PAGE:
Conference - Day 2
Posted By: KP
Date: Wednesday, 10 October 2007, at 1:48 a.m.
Liz Applegate, PhD, FACSM // Director Sports Nutrition, Intercollegiate Athletics / Nutrition Columnist, Runner's World / UC Davis
Some thoughts of interest:
Protein per day for an endurance athlete - 1.5g per kg of LBM (I like a bit more).
When leaning out, you might consider increasing protein to help preserve LBM.
Spread your protein out in each meal and in snacks.
Fat needs -- we should eat monounsaturated and essential fats.
*Fat is necessary for the body to assimilate phytonutrients.
Aim for 20+ servings of CHO per day. Spread it out. Remember, veggies and fruits are CHO.
Pre-race -- fat and protein slow gastric emptying. Peanut butter is a common pre-IM breakfast food.
However, it may still be sitting there 7-10hrs later. Avoid if gastric emptying is important to you.
Sodium loss -- on average, we lose 10 grams over a 5hr period of exercise.
Recovery -- use real whole foods when you can. Dependance on sports products rob you of nutrients and impacts recovery and health.
BF% -- females: low limit is 12-18% depending on age // males: 5% (this seems low to me).
Kris Clark, PhD, RD, FACSM // Asst Professor Nutritional Sciences Penn State, US Olympic Committee, Sports Med Advisory Board
Sports products dont provide nutrients (recurring theme)
Sugars play a role in declining health. They likely increase calorie intake. In 1965, avg intake was 3100cal. In 2000 it was 3900. However, exercise has stayed roughly the same. CHO intake has increased. Part of the increase is coming from sweetened beverages. The average consumption of sweeteners is 20-32 teaspoons a day. One soft drink = 9-12 teaspoons of sugar. Read labels 5g of sugar = 1 teaspoon of sugar. Decrease juices, sodas, teas, lemonade // increase plain water.
Glycemic index is the key. Low glycemic foods serve diabetes. High glycemic foods tied to obesity, heart disease and chronic disease. Athletes need to increase CHOs from veggies, fruits and grains. Overeating is a problem; even if it is good food choices.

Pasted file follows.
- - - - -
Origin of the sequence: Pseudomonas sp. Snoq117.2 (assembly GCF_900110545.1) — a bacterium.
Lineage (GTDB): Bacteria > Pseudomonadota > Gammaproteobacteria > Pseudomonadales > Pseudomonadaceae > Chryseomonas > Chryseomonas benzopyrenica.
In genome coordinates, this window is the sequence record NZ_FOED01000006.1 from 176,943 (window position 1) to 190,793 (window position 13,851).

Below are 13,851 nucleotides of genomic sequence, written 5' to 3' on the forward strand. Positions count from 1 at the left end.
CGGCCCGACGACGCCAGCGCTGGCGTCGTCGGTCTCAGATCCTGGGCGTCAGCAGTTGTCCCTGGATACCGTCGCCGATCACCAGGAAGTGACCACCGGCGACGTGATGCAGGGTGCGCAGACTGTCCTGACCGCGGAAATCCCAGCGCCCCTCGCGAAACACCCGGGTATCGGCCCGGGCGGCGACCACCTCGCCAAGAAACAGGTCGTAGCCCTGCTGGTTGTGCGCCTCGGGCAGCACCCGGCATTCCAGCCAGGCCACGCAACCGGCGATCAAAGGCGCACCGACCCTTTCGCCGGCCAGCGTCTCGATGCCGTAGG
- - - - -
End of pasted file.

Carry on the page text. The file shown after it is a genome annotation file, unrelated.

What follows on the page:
Bob Murray, PhD, FACSM // Director, Gatorade Sports Science Institute
Losing 2% of your body weight is required to feel thirst. Loss of 1-2% already reduces performance. In IMs, the avg loss in athletes is 3.5%. Dehydration decreases blood flow to the legs.
Sodium in an IM it is possible to lose 16g of sodium. That is more than 33% of all stores in the body. I take 1000mg an hour, minimum. You may need less. I suggest 600mg/hr as a low limit.
Postural Hypotension sudden dizziness when we stop running occurs because our legs are acting as a second heart or pump. When we stoprunning there is pooling of blood in the extremities. That is why so many athlete collapse at the finish line of an IM.
Cramps -- #1 cause is overuse and fatigue. #2 is loss of electrolytes.
Hyponatremia : hypertonic fluid (sweat) replaced with hypotonic fluid. Symptoms are headache, buzzing, decrease mental function. Conclusion: match H20 loss and salt intake.
Scott Powers, PhD, FACSM // UAA Endowed Professor and Distinguished Professor of Applied Physiology and Kinesiology, University of Florida
Anti-oxidants they work as a team as they are not all equal. Examples are E, C, Carotenoids, Flavanoids, zinc, Mn, selenium, Iron, Cysteine. Rece3nt evidence points to most free radicals being formed in mitochondria.
Exercise and free radical production old muscles make more than young muscles // altitude above 5000 increase radical production // heated muscles produce more.
Free radicals cause muscles to fatigue. Science is looking for ways to combat this.
Powers believes that N-Acetyl-Cysteine will delay fatigue and increase performance.
Bottom line Powers does not think supplementation is necessary IF you are eating optimally (nutrients). Not many people do.
Messages In This Thread
CoachKP Tri Forum is maintained by Coach KP with WebBBS 5.12.